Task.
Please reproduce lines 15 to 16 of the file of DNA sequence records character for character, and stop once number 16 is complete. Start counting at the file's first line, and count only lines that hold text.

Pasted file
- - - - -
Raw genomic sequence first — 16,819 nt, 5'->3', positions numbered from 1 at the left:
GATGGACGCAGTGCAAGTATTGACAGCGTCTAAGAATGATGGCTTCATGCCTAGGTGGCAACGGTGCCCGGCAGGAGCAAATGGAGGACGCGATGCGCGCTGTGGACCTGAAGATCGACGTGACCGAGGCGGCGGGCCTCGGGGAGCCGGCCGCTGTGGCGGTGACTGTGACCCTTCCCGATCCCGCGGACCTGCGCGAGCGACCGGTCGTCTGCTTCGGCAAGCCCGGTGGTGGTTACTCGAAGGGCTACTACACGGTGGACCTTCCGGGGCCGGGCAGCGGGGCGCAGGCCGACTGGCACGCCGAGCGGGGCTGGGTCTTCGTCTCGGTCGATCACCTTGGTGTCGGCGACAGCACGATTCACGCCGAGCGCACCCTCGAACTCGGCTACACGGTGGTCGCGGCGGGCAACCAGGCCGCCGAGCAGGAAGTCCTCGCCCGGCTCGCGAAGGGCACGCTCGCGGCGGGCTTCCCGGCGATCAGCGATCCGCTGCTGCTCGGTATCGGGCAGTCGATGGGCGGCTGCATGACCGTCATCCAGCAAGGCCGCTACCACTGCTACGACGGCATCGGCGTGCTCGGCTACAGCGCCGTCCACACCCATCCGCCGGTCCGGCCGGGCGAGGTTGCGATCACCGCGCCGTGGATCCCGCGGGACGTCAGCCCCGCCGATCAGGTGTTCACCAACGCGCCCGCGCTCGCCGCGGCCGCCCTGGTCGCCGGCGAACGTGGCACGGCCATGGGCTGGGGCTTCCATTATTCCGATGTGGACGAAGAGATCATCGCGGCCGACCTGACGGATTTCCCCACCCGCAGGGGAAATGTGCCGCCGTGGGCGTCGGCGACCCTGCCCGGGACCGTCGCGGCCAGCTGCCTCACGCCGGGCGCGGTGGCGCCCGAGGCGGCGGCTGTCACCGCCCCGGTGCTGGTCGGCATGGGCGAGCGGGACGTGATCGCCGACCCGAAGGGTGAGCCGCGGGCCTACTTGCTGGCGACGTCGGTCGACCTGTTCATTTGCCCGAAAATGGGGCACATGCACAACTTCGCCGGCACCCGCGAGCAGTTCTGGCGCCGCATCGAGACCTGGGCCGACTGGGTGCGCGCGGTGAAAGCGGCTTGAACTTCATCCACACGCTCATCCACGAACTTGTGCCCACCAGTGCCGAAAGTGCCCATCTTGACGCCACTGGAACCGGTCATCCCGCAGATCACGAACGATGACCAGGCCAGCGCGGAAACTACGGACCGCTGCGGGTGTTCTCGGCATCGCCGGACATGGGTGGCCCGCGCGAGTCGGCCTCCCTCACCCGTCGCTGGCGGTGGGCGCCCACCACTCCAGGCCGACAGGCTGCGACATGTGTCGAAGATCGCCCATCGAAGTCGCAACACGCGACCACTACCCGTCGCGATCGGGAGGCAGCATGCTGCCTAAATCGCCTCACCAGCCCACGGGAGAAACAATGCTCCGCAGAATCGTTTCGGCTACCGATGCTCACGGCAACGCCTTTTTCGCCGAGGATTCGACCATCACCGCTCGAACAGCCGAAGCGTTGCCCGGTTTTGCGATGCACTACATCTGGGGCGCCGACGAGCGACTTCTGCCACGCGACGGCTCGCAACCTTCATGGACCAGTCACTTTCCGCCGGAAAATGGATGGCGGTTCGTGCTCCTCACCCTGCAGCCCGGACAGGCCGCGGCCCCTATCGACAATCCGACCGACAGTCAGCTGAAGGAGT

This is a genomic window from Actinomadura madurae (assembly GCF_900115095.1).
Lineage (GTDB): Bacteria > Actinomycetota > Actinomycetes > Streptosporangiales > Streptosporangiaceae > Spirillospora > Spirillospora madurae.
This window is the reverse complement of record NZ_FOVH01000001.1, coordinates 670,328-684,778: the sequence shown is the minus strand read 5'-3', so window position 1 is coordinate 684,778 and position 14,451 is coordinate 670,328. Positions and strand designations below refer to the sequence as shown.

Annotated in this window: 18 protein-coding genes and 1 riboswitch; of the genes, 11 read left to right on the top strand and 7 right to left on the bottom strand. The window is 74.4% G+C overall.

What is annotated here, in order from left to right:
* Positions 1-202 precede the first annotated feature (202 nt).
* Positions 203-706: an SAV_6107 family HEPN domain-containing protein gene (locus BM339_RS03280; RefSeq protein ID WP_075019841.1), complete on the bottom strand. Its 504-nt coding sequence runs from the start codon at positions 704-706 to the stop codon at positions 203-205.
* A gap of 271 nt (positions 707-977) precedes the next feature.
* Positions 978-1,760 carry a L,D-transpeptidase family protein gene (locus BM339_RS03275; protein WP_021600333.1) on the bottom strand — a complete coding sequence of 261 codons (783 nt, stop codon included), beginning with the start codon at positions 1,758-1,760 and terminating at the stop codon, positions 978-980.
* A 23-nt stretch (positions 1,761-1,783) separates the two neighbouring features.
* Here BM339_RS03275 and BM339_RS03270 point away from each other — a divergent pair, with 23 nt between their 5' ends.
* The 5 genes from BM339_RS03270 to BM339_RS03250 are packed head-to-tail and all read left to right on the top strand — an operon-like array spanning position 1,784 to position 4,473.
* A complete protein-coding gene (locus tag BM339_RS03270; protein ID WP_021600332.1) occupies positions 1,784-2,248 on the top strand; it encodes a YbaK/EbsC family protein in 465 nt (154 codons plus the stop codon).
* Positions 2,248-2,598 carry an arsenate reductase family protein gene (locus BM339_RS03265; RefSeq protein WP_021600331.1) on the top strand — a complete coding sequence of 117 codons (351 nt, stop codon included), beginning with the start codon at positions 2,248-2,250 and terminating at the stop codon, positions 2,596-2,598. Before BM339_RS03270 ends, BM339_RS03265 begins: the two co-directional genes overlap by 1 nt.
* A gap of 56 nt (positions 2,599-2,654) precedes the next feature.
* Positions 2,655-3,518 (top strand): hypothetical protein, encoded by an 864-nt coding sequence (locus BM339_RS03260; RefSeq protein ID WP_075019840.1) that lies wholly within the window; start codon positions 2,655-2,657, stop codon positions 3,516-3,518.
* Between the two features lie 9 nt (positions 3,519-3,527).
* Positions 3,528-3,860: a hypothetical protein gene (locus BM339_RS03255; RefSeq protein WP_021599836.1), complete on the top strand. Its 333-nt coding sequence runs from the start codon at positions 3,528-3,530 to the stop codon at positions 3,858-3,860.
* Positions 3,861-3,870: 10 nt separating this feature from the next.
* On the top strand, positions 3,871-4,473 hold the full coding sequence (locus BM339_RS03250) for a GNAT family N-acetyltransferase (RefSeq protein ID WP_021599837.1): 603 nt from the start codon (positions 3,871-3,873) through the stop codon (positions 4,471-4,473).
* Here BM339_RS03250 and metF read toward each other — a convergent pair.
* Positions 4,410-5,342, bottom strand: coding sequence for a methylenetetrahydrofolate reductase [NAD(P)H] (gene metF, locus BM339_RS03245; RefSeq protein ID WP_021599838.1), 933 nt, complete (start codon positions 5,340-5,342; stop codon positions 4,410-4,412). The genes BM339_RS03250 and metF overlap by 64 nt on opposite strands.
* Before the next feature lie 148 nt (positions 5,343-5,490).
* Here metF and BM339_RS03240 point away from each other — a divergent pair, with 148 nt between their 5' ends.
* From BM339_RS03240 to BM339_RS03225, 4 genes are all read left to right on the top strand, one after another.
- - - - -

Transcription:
* A complete protein-coding gene (locus tag BM339_RS03270; protein ID WP_021600332.1) occupies positions 1,784-2,248 on the top strand; it encodes a YbaK/EbsC family protein in 465 nt (154 codons plus the stop codon).
* Positions 2,248-2,598 carry an arsenate reductase family protein gene (locus BM339_RS03265; RefSeq protein WP_021600331.1) on the top strand — a complete coding sequence of 117 codons (351 nt, stop codon included), beginning with the start codon at positions 2,248-2,250 and terminating at the stop codon, positions 2,596-2,598. Before BM339_RS03270 ends, BM339_RS03265 begins: the two co-directional genes overlap by 1 nt.